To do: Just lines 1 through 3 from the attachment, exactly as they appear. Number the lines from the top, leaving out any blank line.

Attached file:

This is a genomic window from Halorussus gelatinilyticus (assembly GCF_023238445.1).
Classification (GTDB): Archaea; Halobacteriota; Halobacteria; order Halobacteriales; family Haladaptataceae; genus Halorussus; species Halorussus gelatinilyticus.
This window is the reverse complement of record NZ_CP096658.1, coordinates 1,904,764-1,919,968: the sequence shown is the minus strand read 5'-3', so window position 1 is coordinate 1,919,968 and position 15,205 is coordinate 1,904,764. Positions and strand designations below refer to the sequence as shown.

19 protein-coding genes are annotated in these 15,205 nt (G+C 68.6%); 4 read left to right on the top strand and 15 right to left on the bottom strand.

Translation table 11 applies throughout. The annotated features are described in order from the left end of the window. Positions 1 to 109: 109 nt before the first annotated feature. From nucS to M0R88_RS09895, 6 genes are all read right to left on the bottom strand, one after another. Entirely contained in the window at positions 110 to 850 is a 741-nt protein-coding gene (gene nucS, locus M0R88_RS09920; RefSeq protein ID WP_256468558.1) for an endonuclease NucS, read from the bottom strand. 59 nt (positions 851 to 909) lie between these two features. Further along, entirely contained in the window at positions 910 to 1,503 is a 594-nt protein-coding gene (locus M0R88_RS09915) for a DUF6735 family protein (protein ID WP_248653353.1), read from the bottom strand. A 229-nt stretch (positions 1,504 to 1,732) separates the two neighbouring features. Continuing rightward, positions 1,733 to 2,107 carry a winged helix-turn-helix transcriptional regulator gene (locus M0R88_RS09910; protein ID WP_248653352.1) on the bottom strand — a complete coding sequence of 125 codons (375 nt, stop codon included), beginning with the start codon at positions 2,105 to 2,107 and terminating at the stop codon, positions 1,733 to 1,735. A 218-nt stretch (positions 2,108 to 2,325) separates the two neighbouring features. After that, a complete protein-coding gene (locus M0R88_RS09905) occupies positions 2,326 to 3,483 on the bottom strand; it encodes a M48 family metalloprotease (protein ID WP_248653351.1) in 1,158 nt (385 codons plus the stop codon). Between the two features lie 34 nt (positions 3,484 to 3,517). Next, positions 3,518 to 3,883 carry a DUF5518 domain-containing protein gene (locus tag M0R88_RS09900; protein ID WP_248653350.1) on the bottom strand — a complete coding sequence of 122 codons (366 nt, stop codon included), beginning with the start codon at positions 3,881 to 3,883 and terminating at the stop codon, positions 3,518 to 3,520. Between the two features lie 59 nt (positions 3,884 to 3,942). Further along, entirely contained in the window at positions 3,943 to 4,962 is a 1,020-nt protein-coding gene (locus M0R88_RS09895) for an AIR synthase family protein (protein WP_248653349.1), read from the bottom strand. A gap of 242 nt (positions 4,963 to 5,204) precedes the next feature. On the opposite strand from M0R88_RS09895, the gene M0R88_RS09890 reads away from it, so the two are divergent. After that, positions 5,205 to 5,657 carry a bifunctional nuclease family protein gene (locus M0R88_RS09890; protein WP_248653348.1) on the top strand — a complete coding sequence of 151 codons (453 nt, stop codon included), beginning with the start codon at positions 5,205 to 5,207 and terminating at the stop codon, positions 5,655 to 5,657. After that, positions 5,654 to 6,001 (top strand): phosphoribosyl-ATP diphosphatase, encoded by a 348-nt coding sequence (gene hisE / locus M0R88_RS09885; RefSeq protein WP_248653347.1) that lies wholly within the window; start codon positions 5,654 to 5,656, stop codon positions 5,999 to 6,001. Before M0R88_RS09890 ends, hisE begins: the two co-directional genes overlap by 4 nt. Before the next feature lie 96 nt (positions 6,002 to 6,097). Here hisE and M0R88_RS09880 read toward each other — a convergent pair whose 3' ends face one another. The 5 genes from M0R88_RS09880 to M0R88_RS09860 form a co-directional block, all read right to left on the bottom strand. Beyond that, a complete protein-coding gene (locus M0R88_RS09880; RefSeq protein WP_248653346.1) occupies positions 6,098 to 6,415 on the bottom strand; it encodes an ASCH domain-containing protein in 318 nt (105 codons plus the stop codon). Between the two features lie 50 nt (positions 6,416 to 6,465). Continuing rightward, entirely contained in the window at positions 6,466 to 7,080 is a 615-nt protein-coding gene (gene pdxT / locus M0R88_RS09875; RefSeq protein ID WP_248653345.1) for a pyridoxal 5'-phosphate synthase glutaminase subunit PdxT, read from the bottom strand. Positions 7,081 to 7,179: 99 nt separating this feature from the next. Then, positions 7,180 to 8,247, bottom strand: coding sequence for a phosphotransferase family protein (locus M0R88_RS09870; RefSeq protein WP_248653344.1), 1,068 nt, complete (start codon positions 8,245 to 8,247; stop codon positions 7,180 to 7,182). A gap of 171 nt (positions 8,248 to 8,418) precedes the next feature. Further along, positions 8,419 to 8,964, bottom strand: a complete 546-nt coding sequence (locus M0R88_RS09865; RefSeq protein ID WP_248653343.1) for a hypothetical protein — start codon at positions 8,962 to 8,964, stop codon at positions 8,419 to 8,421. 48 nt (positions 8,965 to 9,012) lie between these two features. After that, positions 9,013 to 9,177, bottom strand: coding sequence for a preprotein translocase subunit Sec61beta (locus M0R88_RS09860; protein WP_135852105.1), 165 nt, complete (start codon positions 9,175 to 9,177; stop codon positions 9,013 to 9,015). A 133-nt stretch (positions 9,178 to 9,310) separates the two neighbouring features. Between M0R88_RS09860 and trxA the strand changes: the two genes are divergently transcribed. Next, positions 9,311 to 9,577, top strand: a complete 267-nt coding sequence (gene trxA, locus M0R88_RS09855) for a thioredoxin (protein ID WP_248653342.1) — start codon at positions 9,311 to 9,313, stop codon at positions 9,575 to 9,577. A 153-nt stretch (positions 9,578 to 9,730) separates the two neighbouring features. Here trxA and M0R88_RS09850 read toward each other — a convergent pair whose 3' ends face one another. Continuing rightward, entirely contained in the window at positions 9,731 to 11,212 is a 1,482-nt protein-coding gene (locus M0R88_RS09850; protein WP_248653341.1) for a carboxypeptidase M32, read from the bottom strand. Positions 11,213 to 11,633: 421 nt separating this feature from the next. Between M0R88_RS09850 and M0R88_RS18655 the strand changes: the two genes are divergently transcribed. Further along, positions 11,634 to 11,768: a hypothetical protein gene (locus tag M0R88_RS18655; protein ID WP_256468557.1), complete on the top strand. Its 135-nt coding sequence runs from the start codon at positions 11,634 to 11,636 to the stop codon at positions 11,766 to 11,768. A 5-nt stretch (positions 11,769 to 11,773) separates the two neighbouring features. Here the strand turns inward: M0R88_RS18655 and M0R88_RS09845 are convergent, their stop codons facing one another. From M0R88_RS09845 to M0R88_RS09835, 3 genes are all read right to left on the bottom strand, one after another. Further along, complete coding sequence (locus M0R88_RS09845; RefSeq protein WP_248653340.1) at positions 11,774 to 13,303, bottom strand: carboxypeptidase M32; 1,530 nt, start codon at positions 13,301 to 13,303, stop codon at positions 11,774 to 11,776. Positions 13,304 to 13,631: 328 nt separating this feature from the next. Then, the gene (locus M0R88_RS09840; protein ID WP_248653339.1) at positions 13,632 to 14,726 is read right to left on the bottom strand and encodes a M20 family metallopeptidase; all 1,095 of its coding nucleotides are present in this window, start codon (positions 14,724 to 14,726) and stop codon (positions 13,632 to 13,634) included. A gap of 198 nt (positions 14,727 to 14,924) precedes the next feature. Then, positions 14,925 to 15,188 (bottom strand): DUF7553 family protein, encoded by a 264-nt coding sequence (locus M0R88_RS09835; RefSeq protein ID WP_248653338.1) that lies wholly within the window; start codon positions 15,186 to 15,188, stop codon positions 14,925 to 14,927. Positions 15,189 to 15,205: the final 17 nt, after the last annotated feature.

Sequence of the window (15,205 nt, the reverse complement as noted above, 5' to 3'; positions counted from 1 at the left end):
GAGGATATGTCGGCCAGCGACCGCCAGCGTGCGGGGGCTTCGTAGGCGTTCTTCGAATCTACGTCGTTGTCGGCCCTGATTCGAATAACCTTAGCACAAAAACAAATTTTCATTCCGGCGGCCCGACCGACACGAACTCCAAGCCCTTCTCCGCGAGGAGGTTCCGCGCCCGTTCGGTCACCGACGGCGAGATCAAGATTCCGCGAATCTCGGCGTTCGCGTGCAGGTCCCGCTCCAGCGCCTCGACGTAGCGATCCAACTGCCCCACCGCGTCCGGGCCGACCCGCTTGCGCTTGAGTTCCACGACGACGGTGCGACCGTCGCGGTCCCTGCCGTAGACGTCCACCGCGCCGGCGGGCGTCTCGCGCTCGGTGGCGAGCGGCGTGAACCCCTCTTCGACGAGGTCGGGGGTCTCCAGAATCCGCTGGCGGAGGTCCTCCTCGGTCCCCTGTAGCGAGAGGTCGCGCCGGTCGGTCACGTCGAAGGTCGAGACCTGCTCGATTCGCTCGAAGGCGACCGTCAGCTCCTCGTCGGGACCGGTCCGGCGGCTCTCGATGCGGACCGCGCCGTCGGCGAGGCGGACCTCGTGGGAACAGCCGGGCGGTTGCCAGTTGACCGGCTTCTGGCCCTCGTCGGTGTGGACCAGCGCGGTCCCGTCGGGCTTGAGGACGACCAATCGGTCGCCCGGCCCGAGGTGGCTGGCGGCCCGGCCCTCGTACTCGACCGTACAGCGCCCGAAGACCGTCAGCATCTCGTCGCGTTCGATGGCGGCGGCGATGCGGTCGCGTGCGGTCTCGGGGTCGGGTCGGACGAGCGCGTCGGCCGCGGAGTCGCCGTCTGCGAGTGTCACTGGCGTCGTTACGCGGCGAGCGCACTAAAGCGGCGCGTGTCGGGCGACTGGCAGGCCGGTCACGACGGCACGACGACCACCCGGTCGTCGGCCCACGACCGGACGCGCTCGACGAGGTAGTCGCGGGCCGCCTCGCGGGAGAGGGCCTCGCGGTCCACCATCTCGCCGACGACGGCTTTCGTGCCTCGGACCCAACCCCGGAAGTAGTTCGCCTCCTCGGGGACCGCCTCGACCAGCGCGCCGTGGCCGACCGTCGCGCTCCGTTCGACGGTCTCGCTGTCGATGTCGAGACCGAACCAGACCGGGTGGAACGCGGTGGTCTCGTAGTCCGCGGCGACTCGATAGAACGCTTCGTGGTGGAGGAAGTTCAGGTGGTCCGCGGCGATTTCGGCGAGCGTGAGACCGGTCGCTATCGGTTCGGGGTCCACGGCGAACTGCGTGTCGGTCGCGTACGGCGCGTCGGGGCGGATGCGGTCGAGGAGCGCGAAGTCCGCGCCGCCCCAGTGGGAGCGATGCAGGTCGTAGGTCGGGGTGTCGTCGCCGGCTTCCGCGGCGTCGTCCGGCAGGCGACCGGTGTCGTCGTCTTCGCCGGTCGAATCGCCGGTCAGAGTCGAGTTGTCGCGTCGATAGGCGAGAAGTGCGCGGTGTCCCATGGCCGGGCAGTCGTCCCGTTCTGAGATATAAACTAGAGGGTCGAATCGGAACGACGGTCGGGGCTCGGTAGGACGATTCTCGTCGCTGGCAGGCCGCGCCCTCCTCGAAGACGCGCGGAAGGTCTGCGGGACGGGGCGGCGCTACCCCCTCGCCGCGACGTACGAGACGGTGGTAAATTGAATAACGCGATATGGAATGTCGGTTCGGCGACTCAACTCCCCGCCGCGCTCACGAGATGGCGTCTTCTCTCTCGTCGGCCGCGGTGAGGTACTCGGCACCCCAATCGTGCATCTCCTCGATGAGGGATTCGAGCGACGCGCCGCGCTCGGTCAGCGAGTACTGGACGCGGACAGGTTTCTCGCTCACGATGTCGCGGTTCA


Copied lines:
This is a genomic window from Halorussus gelatinilyticus (assembly GCF_023238445.1).
Classification (GTDB): Archaea; Halobacteriota; Halobacteria; order Halobacteriales; family Haladaptataceae; genus Halorussus; species Halorussus gelatinilyticus.
This window is the reverse complement of record NZ_CP096658.1, coordinates 1,904,764-1,919,968: the sequence shown is the minus strand read 5'-3', so window position 1 is coordinate 1,919,968 and position 15,205 is coordinate 1,904,764. Positions and strand designations below refer to the sequence as shown.